Cleopatra VII Philopator is best known as the Egyptian queen who seduced two influential, powerful men of Rome. History and Hollywood are littered with stories of first her relationship with Julius Caesar and the following epic romance with Mark Antony. However, Cleopatra was a female ruler of a nation in decline, facing the threatening aspirations of an empire on the rise. This means that Cleopatra’s relationships should not be seen as mere romances but with more of an eye to pragmatism. Ultimately Cleopatra may have had little choice but to align herself with those she perceived as the key figures who could ensure her and Egypt’s survival.
Cleopatra VII, Pharaoh of Egypt
Cleopatra was born in 69 BCE, at a time when Roman military and political power in the Mediterranean was on the rise, wherea Egypt, under the Greek Ptolemaic dynasty, was facing a decline in power and territorial control. At age 18, Cleopatra ascended the throne with her co-ruler and half-brother, Ptolemy XIII, as the leader of a nation already heavily influenced by Rome.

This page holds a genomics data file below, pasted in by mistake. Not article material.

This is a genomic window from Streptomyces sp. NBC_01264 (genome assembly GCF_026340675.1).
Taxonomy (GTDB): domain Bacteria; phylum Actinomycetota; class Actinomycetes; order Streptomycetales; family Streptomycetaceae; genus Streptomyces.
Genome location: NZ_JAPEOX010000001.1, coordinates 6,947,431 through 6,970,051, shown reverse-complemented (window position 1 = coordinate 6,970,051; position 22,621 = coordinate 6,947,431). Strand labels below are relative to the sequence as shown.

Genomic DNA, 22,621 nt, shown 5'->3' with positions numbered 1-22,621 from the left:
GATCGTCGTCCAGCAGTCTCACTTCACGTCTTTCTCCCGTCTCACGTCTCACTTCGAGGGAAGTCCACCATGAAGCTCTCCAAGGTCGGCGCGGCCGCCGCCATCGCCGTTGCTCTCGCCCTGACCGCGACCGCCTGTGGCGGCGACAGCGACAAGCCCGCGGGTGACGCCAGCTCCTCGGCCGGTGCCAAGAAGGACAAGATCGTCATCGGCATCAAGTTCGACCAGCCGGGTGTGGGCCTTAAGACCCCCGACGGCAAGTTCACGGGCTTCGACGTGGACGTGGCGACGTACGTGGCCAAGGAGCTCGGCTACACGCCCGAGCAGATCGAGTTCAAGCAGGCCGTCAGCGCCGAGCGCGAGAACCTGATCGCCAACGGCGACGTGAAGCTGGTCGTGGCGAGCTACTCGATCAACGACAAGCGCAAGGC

While history is all too ready to dwell on her age in comparison to that of her husband-brother — him being eight years her junior — it often glosses over the issue of a young female ruler seeking to legitimize her control over a nation heavily swayed by the external inputs of a foreign power. Still, there is evidence that Cleopatra quickly rejected her husband and became the sole ruler.
The precedent of Roman intervention in Egyptian affairs was already set in 58 BCE when Cleopatra’s older sister, Berenice IV, attempted a coup against her father — Ptolemy XII — who had been reinstalled with Roman support. The internal strife that ensued between Cleopatra and her half-brother and his supporters must have seemed a perfect opportunity for an opportunistic Roman to further his own agenda.
How Julius Caesar Came to Support Cleopatra